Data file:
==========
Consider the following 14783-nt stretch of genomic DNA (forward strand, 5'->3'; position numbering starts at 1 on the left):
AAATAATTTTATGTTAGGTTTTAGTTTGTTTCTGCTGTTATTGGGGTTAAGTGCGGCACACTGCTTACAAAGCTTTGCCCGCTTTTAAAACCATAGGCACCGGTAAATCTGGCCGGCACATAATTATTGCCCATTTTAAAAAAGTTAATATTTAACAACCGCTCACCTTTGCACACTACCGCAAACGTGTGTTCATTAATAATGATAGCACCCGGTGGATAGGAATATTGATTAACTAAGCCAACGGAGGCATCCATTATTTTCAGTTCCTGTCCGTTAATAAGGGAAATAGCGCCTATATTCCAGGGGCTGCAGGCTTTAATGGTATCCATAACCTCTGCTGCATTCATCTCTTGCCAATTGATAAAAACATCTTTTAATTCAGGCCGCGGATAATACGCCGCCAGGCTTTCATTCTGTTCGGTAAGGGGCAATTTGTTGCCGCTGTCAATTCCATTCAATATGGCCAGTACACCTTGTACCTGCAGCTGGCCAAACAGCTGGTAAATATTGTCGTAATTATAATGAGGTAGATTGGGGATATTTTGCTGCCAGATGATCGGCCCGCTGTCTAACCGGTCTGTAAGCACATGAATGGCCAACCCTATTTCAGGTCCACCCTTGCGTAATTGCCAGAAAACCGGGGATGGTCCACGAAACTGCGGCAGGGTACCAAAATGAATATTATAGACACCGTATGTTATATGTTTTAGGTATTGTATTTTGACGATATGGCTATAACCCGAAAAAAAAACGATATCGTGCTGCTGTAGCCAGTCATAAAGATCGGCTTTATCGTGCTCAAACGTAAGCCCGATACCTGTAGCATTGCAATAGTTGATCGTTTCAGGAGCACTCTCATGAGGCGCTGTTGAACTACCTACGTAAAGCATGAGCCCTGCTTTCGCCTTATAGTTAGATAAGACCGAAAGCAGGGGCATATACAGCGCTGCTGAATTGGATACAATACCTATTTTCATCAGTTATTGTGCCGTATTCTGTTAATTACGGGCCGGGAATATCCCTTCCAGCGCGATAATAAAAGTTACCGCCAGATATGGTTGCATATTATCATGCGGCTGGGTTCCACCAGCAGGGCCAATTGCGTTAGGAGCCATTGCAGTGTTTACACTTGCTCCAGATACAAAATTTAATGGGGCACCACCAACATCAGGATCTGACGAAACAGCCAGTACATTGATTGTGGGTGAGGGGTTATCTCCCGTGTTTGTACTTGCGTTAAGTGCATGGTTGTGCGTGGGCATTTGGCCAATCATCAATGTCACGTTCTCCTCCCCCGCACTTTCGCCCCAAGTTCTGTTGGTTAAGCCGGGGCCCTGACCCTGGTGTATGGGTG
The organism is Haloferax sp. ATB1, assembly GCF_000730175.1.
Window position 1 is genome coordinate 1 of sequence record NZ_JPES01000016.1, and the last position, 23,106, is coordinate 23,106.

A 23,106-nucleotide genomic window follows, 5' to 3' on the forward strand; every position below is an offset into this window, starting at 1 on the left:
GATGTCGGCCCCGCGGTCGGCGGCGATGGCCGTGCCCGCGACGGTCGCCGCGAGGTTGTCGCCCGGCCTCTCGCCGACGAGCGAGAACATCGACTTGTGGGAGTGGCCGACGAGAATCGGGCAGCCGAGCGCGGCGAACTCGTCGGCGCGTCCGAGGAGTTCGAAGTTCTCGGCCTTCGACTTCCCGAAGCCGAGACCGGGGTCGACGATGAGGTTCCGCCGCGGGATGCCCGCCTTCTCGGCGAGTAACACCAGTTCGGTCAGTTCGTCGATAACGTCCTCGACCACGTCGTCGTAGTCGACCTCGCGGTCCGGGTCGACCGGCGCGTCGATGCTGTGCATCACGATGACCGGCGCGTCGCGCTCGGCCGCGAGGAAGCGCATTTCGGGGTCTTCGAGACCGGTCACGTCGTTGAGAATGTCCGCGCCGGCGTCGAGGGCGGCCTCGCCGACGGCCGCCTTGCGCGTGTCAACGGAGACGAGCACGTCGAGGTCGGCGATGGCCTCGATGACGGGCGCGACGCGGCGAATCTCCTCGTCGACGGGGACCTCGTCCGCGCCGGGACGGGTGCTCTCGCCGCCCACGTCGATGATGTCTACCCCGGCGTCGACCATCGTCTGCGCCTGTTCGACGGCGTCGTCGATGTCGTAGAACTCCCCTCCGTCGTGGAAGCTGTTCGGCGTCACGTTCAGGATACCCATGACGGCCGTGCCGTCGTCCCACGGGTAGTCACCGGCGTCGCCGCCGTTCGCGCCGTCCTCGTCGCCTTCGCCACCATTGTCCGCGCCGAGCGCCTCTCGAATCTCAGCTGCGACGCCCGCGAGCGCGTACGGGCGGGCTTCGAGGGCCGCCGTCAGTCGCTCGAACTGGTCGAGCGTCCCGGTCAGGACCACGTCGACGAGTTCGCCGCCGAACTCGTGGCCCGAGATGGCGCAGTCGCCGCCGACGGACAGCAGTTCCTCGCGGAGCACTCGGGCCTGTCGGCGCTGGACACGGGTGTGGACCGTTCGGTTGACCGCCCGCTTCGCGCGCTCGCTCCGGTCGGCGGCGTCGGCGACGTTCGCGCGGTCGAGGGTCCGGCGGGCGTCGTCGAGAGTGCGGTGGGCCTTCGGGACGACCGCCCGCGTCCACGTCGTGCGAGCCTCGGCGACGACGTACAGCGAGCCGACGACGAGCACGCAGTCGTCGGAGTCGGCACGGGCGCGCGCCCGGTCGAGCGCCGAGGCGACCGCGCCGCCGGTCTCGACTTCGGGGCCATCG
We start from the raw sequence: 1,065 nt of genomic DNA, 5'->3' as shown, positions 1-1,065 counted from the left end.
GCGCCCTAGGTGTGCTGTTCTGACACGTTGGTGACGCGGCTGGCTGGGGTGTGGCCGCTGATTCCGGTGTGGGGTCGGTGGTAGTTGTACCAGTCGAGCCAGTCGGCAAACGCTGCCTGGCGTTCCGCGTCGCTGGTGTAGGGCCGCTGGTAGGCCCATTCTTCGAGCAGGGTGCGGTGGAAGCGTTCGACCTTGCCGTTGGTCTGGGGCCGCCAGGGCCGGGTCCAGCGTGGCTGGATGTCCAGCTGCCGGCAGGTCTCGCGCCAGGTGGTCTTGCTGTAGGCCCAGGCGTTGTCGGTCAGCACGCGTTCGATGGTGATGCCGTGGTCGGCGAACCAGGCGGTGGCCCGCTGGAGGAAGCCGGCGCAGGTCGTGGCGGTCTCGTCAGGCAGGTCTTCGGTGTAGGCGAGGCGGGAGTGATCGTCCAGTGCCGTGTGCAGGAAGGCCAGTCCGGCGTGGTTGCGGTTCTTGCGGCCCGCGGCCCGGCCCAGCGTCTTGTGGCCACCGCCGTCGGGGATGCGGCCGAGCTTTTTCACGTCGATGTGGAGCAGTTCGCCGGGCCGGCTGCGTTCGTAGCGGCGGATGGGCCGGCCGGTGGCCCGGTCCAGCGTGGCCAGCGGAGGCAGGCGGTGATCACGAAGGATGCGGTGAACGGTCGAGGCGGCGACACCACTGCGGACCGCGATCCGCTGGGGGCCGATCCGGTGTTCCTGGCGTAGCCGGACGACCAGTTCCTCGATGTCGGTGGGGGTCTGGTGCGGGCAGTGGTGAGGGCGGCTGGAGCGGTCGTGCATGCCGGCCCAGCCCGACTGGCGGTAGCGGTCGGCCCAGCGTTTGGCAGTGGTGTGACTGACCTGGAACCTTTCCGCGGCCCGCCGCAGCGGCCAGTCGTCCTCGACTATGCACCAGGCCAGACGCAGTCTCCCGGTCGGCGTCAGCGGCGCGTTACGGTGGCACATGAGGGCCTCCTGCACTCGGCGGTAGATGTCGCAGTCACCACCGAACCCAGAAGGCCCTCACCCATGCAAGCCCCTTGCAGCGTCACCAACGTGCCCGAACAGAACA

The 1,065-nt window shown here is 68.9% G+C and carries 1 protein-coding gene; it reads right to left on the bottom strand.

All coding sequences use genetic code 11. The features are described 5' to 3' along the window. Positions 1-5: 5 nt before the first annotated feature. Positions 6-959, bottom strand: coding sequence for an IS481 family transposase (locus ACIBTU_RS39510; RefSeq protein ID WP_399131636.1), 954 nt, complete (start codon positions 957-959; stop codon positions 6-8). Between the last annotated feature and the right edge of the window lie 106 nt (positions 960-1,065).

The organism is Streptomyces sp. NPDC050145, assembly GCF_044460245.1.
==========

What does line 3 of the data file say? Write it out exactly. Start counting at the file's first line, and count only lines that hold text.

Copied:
The organism is Haloferax sp. ATB1, assembly GCF_000730175.1.